The suit says Llewellyn made similar, allegedly false statements in a letter to a professional organization, the Eastern Communication Association. The letter also says Vogl-Bauer told the student that men are “sexist,” and that she “screamed” and “lashed out” at him, and accused him of plagiarism. Llewellyn in the letter allegedly says that Vogl-Bauer engaged in “unjust and unethical teaching practices” and that she acknowledged all of those behaviors and apologized for them. Llewellyn also allegedly sent an email to Vogl-Bauer’s department colleagues containing similar comments.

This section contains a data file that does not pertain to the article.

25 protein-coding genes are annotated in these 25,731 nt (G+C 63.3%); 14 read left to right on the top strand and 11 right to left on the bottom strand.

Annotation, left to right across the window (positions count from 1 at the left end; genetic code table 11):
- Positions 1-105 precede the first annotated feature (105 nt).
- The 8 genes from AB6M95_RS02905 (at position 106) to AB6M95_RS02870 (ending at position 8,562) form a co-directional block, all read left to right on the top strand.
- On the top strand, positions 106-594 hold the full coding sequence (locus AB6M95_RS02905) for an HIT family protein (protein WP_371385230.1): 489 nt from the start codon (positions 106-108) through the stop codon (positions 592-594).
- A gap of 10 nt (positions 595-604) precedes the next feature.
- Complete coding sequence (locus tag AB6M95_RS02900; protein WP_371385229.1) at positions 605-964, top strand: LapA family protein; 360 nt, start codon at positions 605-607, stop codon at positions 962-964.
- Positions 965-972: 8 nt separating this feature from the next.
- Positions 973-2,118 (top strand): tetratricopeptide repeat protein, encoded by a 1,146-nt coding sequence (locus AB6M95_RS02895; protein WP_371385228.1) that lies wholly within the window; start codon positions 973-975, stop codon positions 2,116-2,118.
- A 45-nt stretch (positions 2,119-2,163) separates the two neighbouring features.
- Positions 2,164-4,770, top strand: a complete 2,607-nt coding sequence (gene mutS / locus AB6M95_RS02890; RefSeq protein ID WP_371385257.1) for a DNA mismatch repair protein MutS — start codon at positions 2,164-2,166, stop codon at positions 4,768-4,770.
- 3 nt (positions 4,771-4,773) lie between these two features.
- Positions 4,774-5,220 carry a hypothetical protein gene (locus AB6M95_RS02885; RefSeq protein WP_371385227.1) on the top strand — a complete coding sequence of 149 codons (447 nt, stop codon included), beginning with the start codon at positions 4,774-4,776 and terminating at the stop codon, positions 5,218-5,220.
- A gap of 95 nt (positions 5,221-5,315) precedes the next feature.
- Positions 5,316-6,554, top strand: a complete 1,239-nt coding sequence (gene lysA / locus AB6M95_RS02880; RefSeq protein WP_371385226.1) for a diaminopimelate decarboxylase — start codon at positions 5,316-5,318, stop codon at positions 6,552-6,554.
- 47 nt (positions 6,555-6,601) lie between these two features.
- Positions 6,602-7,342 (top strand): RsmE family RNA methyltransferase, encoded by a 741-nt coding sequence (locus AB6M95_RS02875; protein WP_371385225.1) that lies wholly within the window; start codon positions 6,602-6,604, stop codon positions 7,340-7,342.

Vogl-Bauer did not respond to a request for comment. Her lawyer, Timonthy Edwards, who is also an adjunct professor of law at the University of Wisconsin Law School, in Madison, said his client’s case was not about whether or not students can rate their professors online. “I’ve taught at the law school for 15 years, and both [Vogl-Bauer] and I get student evaluations every year,” Edwards said. “We would never suggest that that right should be taken away from anyone who has criticism for an instructor. But this is completely different.” Edwards continued: “When somebody goes onto the Internet because they’ve gotten a bad grade or result they don’t like, and anonymously posts things to get even or secure revenge, and they do it over and over again intentionally, that’s not protected speech. You can’t do that, no matter who you are or where you are.”